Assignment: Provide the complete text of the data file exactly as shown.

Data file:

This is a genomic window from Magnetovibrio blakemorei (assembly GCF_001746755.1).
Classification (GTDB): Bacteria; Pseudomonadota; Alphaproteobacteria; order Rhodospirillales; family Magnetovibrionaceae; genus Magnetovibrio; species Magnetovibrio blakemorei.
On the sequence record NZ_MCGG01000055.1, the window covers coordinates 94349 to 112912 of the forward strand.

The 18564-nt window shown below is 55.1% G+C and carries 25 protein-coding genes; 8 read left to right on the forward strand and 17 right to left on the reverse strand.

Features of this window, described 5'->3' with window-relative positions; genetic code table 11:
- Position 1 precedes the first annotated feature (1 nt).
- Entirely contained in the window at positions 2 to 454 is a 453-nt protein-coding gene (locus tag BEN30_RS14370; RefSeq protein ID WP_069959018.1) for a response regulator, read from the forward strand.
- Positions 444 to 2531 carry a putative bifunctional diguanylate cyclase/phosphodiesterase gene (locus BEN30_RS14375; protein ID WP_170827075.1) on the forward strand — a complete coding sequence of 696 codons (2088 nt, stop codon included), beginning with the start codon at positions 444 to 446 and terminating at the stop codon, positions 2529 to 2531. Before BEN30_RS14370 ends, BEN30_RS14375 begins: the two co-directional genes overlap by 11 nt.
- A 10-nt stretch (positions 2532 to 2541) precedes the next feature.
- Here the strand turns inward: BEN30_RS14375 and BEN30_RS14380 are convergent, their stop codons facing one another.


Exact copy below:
This is a genomic window from Magnetovibrio blakemorei (assembly GCF_001746755.1).
Classification (GTDB): Bacteria; Pseudomonadota; Alphaproteobacteria; order Rhodospirillales; family Magnetovibrionaceae; genus Magnetovibrio; species Magnetovibrio blakemorei.
On the sequence record NZ_MCGG01000055.1, the window covers coordinates 94349 to 112912 of the forward strand.

The 18564-nt window shown below is 55.1% G+C and carries 25 protein-coding genes; 8 read left to right on the forward strand and 17 right to left on the reverse strand.

Features of this window, described 5'->3' with window-relative positions; genetic code table 11:
- Position 1 precedes the first annotated feature (1 nt).
- Entirely contained in the window at positions 2 to 454 is a 453-nt protein-coding gene (locus tag BEN30_RS14370; RefSeq protein ID WP_069959018.1) for a response regulator, read from the forward strand.
- Positions 444 to 2531 carry a putative bifunctional diguanylate cyclase/phosphodiesterase gene (locus BEN30_RS14375; protein ID WP_170827075.1) on the forward strand — a complete coding sequence of 696 codons (2088 nt, stop codon included), beginning with the start codon at positions 444 to 446 and terminating at the stop codon, positions 2529 to 2531. Before BEN30_RS14370 ends, BEN30_RS14375 begins: the two co-directional genes overlap by 11 nt.
- A 10-nt stretch (positions 2532 to 2541) precedes the next feature.
- Here the strand turns inward: BEN30_RS14375 and BEN30_RS14380 are convergent, their stop codons facing one another.